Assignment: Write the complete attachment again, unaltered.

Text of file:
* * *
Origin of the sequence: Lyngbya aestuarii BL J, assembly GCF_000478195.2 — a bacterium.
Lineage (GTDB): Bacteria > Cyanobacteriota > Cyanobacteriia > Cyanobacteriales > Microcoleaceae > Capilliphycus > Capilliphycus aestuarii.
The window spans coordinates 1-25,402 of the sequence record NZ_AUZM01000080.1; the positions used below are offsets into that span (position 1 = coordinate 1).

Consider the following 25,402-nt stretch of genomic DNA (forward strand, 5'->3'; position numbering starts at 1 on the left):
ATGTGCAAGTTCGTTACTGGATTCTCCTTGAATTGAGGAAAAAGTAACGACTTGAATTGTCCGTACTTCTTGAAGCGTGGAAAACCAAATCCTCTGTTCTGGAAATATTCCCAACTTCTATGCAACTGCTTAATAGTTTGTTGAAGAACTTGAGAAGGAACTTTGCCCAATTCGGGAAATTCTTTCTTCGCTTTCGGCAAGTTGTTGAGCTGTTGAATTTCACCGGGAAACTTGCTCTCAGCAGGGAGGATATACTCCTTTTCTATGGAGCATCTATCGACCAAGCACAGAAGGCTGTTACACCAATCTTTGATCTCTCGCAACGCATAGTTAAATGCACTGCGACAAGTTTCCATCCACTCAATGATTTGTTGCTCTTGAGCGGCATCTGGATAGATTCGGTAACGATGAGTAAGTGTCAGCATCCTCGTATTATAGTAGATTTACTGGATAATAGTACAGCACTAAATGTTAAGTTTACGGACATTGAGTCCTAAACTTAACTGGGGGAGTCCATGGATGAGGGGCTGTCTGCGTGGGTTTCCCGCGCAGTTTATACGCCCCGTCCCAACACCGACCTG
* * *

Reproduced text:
Origin of the sequence: Lyngbya aestuarii BL J, assembly GCF_000478195.2 — a bacterium.
Lineage (GTDB): Bacteria > Cyanobacteriota > Cyanobacteriia > Cyanobacteriales > Microcoleaceae > Capilliphycus > Capilliphycus aestuarii.
The window spans coordinates 1-25,402 of the sequence record NZ_AUZM01000080.1; the positions used below are offsets into that span (position 1 = coordinate 1).

Consider the following 25,402-nt stretch of genomic DNA (forward strand, 5'->3'; position numbering starts at 1 on the left):
ATGTGCAAGTTCGTTACTGGATTCTCCTTGAATTGAGGAAAAAGTAACGACTTGAATTGTCCGTACTTCTTGAAGCGTGGAAAACCAAATCCTCTGTTCTGGAAATATTCCCAACTTCTATGCAACTGCTTAATAGTTTGTTGAAGAACTTGAGAAGGAACTTTGCCCAATTCGGGAAATTCTTTCTTCGCTTTCGGCAAGTTGTTGAGCTGTTGAATTTCACCGGGAAACTTGCTCTCAGCAGGGAGGATATACTCCTTTTCTATGGAGCATCTATCGACCAAGCACAGAAGGCTGTTACACCAATCTTTGATCTCTCGCAACGCATAGTTAAATGCACTGCGACAAGTTTCCATCCACTCAATGATTTGTTGCTCTTGAGCGGCATCTGGATAGATTCGGTAACGATGAGTAAGTGTCAGCATCCTCGTATTATAGTAGATTTACTGGATAATAGTACAGCACTAAATGTTAAGTTTACGGACATTGAGTCCTAAACTTAACTGGGGGAGTCCATGGATGAGGGGCTGTCTGCGTGGGTTTCCCGCGCAGTTTATACGCCCCGTCCCAACACCGACCTG